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# Systems of Linear Equations

Introduction
Consider the two equations ax+by=c and dx+ey=f. Since these equations represent two lines in the xy-plane,
the simultaneous solution of these two equations (i.e. those points (x,y) that satisfy both equations) is merely
the intersection of the two lines. The graphs below illustrate the three possible cases: non-parallel lines,
parallel (but not identical) lines, and identical lines.

From left to right these cases yield one solution, no solutions, and infinite solutions. The same situation
occurs in three dimensions; the solution of 3 equations with 3 unknowns is the intersection of the 3 planes.
There is a simple tool for determining the number of solutions of a square system of equations: the
determinant.
Matrix Notation
It is often convenient to represent a system of equations as a matrix equation or even as a single matrix.
Consider the system of equations 2x+3y=-8 and -x+5y=1. Since
we may write the entire system as a matrix equation:
or as AX=B where
The 2x2 matrix A is called the matrix of coefficients of the system of equations. Frequently this equation is
written as a single augmented matrix:
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We may now use Gaussian elimination to solve this matrix equation for x and y (as opposed to direct
substitution of one equation into the other). This representation can also be done for any number of equations
with any number of unknowns.
In general, the equation AX=B representing a system of equations is called homogeneous if B is the nx1
(column) vector of zeros. Otherwise, the equation is called nonhomogeneous.
Determining the Number of Solutions of a Nonhomogeneous System of Equations
For square systems of equations (i.e. those with an equal number of equations and unknowns), the most
powerful tool for determining the number of solutions the system has is the determinant. Suppose we have
two equations and two unknowns: ax+by=c and dx+ey=f with b and e non-zero (i.e. the system is
nonhomogeneous). These are two lines with slope -a/b and -d/e, respectively. Let's define the determinant of
a 2x2 system of linear equations to be the determinant of the matrix of coefficients A of the system. For this
system
Suppose this determinant is zero. Then, this last equation implies a/b=d/e; in other words, the slopes are
equal. From our discussion above, this means the lines are either identical (there is an infinite number of
solutions) or parallel (there are no solutions). If the determinant is non-zero, then the slopes must be different
and the lines must intersect in exactly one point. This leads us to the following result:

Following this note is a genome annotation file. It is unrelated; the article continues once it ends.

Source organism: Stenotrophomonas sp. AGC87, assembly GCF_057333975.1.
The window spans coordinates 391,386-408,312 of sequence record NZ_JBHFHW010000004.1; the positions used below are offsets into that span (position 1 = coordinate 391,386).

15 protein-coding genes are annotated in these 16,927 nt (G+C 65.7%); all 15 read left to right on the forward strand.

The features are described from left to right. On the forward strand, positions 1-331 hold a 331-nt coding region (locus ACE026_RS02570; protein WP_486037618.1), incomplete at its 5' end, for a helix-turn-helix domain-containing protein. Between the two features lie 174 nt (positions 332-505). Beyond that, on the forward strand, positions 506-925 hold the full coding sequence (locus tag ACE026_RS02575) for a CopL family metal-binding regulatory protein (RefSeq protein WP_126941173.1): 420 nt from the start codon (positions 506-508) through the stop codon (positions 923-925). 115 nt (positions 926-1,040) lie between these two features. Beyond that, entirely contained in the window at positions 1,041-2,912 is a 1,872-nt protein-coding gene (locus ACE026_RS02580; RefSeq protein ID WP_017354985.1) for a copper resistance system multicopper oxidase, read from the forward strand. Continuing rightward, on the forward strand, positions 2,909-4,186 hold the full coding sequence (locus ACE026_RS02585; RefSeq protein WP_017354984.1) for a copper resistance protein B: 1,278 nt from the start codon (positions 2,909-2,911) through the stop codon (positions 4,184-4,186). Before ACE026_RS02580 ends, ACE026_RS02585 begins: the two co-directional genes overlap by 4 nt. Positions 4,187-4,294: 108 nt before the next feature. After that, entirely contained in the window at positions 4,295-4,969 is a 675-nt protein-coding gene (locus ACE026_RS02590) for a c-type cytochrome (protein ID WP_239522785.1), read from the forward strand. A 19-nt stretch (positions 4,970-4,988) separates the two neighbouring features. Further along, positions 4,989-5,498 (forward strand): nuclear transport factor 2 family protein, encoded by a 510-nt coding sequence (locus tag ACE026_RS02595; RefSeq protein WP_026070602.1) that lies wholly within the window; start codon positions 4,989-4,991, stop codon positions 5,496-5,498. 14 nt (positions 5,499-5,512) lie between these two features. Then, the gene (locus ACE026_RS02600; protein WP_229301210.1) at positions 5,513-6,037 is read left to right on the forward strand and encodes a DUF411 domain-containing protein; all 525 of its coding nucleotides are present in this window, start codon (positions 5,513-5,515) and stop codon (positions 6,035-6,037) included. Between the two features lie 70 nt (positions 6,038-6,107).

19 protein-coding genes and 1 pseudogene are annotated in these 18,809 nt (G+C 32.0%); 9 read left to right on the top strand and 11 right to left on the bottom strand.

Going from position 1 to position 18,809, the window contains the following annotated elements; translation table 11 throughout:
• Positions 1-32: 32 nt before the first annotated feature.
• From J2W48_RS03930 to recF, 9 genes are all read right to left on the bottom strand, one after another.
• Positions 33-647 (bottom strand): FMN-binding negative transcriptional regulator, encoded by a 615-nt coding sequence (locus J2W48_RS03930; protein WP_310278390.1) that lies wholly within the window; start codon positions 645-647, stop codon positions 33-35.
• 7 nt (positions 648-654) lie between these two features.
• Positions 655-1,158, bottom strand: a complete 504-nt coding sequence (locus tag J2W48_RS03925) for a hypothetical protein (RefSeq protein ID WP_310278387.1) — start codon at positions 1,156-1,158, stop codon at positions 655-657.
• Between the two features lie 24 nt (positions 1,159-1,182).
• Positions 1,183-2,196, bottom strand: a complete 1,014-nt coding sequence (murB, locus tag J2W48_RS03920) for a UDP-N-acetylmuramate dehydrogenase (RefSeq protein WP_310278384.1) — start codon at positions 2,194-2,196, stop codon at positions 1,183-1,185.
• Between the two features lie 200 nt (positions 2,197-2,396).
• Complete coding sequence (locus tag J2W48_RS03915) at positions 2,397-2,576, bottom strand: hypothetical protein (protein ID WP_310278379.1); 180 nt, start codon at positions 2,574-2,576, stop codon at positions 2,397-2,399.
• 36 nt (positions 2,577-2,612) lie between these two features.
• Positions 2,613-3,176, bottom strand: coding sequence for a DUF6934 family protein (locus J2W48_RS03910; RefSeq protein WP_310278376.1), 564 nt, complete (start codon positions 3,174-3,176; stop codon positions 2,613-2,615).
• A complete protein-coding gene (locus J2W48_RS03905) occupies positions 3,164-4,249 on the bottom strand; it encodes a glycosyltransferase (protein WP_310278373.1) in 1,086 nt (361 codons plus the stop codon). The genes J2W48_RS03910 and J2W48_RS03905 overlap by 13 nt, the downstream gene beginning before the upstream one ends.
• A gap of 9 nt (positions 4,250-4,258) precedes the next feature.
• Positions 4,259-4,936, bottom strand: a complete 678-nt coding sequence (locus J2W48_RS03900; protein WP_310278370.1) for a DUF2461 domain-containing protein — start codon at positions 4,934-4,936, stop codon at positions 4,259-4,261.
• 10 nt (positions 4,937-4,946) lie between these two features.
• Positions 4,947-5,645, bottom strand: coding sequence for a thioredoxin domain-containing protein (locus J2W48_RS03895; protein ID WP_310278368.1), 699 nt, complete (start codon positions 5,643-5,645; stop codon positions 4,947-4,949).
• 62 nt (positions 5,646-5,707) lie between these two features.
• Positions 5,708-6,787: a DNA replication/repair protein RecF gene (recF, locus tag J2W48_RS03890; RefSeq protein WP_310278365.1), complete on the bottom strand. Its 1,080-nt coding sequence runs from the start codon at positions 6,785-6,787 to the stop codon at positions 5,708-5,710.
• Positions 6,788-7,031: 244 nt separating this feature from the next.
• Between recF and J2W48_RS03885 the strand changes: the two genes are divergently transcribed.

A nxn nonhomogeneous system of linear equations has a unique non-trivial solution if and only if its
determinant is non-zero. If this determinant is zero, then the system has either no nontrivial solutions or an
infinite number of solutions.
Example
The nonhomogeneous system of equations 2x+3y=-8 and -x+5y=1 has determinant
which implies the system has a unique solution (the point (-43/13,-28/75)). This corresponds to our intuition:
the lines have different slopes and therefore must intersect in exactly one point.
Example
The nonhomogeneous system of equations x-4y+6z=3, -2x+8y-12z=-6, and 2x-y+3z=1 does not have a
unique solution since its determinant is
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In fact, this system has an infinite number of solutions. To see this, think geometrically. The three equations
represent 3 planes. Two of the equations (the first and the second) represent the same plane (why?); so, there
are only two distinct non-parallel planes. Since two non-parallel planes intersect in a line, there are an infinite
number of points which lie on all three of these planes (i.e. the system has an infinite number of solutions).
To actually find the solutions, we must use a method such as Gaussian elimination to solve the system of
equations.
Determining the Number of Solutions of a Homogeneous System of Equations
For a homogeneous system of equations ax+by=0 and cx+dy=0, the situation is slightly different. These lines
pass through the origin. Thus, there is always at least one solution, the point (0,0). If the slopes -a/b and -c/d
are equal then there are an infinite number of solutions since the lines are identical. But as we have seen, the
slopes of these lines are equal when the determinant of the coefficient matrix is zero. Thus, for homogeneous
systems we have the following result:
A nxn homogeneous system of linear equations has a unique solution (the trivial solution) if and only if its
determinant is non-zero. If this determinant is zero, then the system has an infinite number of solutions.
Example
The system of equations 2x+y=0 and x-y=0 has exactly one solution since the slopes of the lines are different,
i.e. the determinant
is non-zero. The solution is of course (0,0).
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